[This is the heading over a letter from Marion Woolfson in today's edition of The Scotsman. It reads as follows:]
I was very interested in the letter from Tom Minogue because, like him, I have serious doubts about Lockerbie (19 July)
I am a retired journalist (and former Scotsman columnist) and, although I was born and educated in Edinburgh, I wrote on the Middle East for 30 years.
As Mr Minogue has pointed out, the United Nations-appointed independent observer to the trial at the Scots court in the [Netherlands], Prof Hans Koechler, voiced his serious concerns that senior US Justice Department officials were in the body of the court and appeared to be directing the Crown Office prosecution staff.
This seems to confirm Lord Sutherland's judicial summation, for he pointed out that "there are undoubtedly problems. In relation to certain aspects of the case, there are a number of uncertainties and qualifications. In selecting parts of the evidence which seem to fit together and ignoring parts which might not fit, it is possible to read into a mass of evidence a pattern or conclusion which is not really justified."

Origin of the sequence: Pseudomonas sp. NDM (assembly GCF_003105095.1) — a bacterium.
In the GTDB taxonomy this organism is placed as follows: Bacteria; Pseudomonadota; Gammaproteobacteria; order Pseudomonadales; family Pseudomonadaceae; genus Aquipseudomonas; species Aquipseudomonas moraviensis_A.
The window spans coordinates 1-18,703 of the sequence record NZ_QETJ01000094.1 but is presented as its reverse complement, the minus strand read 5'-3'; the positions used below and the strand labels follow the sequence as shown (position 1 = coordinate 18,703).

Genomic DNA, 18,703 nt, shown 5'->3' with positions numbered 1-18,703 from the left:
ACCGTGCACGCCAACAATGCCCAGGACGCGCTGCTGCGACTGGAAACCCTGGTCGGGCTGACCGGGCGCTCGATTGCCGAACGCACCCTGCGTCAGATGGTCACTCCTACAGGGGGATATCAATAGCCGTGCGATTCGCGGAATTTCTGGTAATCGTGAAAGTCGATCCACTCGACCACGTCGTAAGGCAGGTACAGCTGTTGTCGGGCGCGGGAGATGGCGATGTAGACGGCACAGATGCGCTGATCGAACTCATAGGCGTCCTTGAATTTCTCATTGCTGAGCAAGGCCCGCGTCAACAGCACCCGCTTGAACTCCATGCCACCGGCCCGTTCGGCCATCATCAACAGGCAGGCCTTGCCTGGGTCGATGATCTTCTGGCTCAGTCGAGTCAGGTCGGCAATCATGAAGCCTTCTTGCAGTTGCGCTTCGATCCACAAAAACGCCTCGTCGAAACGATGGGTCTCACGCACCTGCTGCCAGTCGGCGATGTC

It was also revealed by Geoff Simons, author of Libya and the West, that before the trial Tony Gauci was feted by the police, taken to Aviemore, taken fishing for salmon and put up at the Hilton Hotel in Glasgow.
The judges were not told that, on the day of the bombing, there had been an unexplained break-in in the Heathrow baggage area.
Tony Gauci was the Maltese shopkeeper who became the chief witness in the case because a suitcase containing goods he stocked was suddenly "found" among the debris and, although as Gauci could not identify some of the clothing in the suitcase nor could he remember the "owner's" appearance it was decided that the clothing had been wrapped round the bomb (surely if that were true, it would have been destroyed) and so the owner of the suitcase was the bomber.
Megrahi had been about to appeal but was unable to because of being released on compassionate grounds. Gauci has apparently gone to Australia, "assisted" by the gift of a million dollars.
I could have understood all the pathetic lies if they had come from an American source, but surely the Scots have more sense than to believe the rubbish that we have heard.